Metro Vancouver resident Jim Bugg, 52, thought he was being smart by planning a few days ahead.
Tuesday morning, when meteorologists forecasted a weekend heat wave in most of B.C., Bugg headed over to his local Best Buy store to buy an air conditioner. He says it was the only store in the area that showed any inventory left online.
"When it gets above 30 here, it gets a bit oppressive," Bugg said. "And I just knew [this weekend] wasn't going to be a pretty sight."
When Bugg walked in, there were 40 air conditioners at the front of the store. As he spoke with a sales associate, he watched as each of the units was plucked away over the next 30 minutes.
Luckily, he managed to grab two just in time — one for himself, and one for his neighbour.
Meteorologists expect temperatures in the Fraser Valley, where Bugg lives, to hit the high 30s this weekend. In the Interior, temperatures are expected to exceed 40 C.
As temperatures rise year after year because of climate change, a growing number of people like Bugg are deciding it's time to cave and buy their first air conditioner. According to a BC Hydro study last year, air conditioner use has tripled since 2001 to reach 34 per cent of homes in B.C.
Those who waited too long to buy an air conditioner this year may be out of luck this weekend. A quick search online shows little to no stock available at stores across the Lower Mainland.
'They go pretty quick'
Jason Wiersma, a store leader at Best Buy in Langley, says demand for air conditioners has doubled year over year since he started working at the store four years ago.
Wiersma says new units do come in throughout the week, but they don't last long.
"They go pretty quick," Wiersma said. "I think people are waiting in the parking lot for them."
For anyone still holding out hope they'll be able to find an air conditioner before the summer is over, Wiersma suggests checking regularly online and ordering a unit for quick pickup or delivery.
The most popular models are portable air conditioners, he says, because they're the most convenient and easiest to install. They typically cost between $300 and $700. However, BC Hydro warns that they are also inefficient and cost more to operate than traditional window models.
Central AC sales also rising
But it's not just the cheaper models that are driving sales.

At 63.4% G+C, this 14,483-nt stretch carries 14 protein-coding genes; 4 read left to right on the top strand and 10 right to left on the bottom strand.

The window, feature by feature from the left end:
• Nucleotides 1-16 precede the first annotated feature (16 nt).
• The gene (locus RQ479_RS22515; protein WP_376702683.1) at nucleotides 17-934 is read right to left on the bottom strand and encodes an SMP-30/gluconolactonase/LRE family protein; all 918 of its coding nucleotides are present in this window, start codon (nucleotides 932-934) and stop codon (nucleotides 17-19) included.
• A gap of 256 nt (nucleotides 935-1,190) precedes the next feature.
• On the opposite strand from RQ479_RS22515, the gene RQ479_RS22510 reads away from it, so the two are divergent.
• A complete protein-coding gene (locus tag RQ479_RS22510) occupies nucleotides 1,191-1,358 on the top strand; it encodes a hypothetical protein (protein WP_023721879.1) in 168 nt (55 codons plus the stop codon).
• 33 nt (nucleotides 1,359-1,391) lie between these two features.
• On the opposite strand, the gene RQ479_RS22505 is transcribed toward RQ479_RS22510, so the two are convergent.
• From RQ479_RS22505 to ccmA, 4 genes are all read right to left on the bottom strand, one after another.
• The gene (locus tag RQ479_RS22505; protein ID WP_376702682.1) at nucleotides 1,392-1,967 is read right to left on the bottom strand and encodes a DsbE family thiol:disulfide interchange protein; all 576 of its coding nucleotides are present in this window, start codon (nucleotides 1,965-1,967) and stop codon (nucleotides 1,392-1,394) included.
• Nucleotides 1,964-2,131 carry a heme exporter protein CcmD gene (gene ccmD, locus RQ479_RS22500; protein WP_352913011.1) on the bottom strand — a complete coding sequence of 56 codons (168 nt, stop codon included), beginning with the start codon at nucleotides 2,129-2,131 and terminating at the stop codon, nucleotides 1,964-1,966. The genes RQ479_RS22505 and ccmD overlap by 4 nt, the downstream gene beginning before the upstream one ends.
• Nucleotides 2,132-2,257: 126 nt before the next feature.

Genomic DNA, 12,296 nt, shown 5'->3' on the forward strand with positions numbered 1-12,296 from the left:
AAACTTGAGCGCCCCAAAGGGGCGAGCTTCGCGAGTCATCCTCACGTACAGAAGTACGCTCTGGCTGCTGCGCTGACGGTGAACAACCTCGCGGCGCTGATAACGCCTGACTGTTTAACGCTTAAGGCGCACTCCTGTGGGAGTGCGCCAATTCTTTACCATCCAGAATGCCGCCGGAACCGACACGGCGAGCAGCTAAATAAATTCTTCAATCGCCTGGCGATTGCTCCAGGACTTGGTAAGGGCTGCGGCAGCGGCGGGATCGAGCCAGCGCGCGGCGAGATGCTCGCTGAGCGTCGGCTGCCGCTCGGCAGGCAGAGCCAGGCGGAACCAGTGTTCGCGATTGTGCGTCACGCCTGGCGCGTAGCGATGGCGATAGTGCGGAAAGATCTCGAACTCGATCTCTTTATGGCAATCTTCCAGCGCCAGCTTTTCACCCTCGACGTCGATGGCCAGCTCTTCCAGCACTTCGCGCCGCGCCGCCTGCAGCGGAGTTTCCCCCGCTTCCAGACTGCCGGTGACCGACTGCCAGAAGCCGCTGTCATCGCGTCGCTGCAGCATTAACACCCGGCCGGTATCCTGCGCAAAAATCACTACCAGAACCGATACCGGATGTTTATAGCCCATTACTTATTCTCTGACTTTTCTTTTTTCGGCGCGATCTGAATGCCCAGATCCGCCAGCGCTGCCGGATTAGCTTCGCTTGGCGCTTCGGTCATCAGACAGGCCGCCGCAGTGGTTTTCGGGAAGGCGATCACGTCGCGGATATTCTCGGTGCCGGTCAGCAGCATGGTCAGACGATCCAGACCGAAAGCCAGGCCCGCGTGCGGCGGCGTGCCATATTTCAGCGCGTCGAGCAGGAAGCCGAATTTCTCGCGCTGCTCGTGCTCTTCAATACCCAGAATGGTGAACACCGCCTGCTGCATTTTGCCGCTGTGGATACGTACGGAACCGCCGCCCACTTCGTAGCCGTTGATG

Roy Da Silva, operations manager at Pro Ace Heating and Air Conditioning in Burnaby, says demand for central air conditioning, which costs thousands of dollars, has risen 60 per cent compared to last year.
"Five or six or seven years ago, people would tough it out because they'd always be kind of warm over the August long weekend, so to speak, for a couple of weeks," Da Silva said. "But now the heat spells are coming at a much more quicker, earlier and longer period."
Da Silva says this year potential customers starting inquiring about purchasing a unit in May. Over the span of a seven-minute interview on Thursday, Da Silva got four phone calls from potential customers.
Extreme heat a health hazard
Kate Weinberger, assistant professor at the University of British Columbia's School of Population and Public Health, says the temperatures in B.C. may not look as extreme as they are in other parts of Canada and the U.S., but they're still considered dangerous.
"I think we need to take this really seriously from a health perspective," she said. "The fact that not a lot of people in Metro Vancouver have air conditioning is going to be potentially problematic during this heat event."
Weinberger says this weekend's heat wave is extra concerning because temperatures aren't expected to cool much at night and it's relatively early in the season for a heat wave of this magnitude. Both those factors, she says, can contribute to higher risk of death.
Those who are most at risk include seniors, infants and children, and people with pre-existing health conditions.
Contributing to climate change
Despite the benefits of air conditioners, however, many energy experts point out that most cooling technology uses a lot of energy and can make heat waves worse in the long term by contributing to climate change.
This June, a record-breaking heat wave in the Western U.S. dropped water levels in the reservoir caused by the Hoover Dam to their lowest levels ever.
For those in B.C. who don't have the luxury of air conditioning — because they missed out or because they don't want to further contribute to climate change — there are ways to keep cool at home.
Here are a few tips from BC Hydro:
Open windows at night when it's cooler and close them during the day to keep out hot air.
Keep the blinds down to block out the sun.
Use a ceiling fan, which uses the tenth of the energy of an air conditioner.
Use fewer large appliances: hang your laundry to dry and fire up the barbecue instead of the oven.
Take short, cool showers.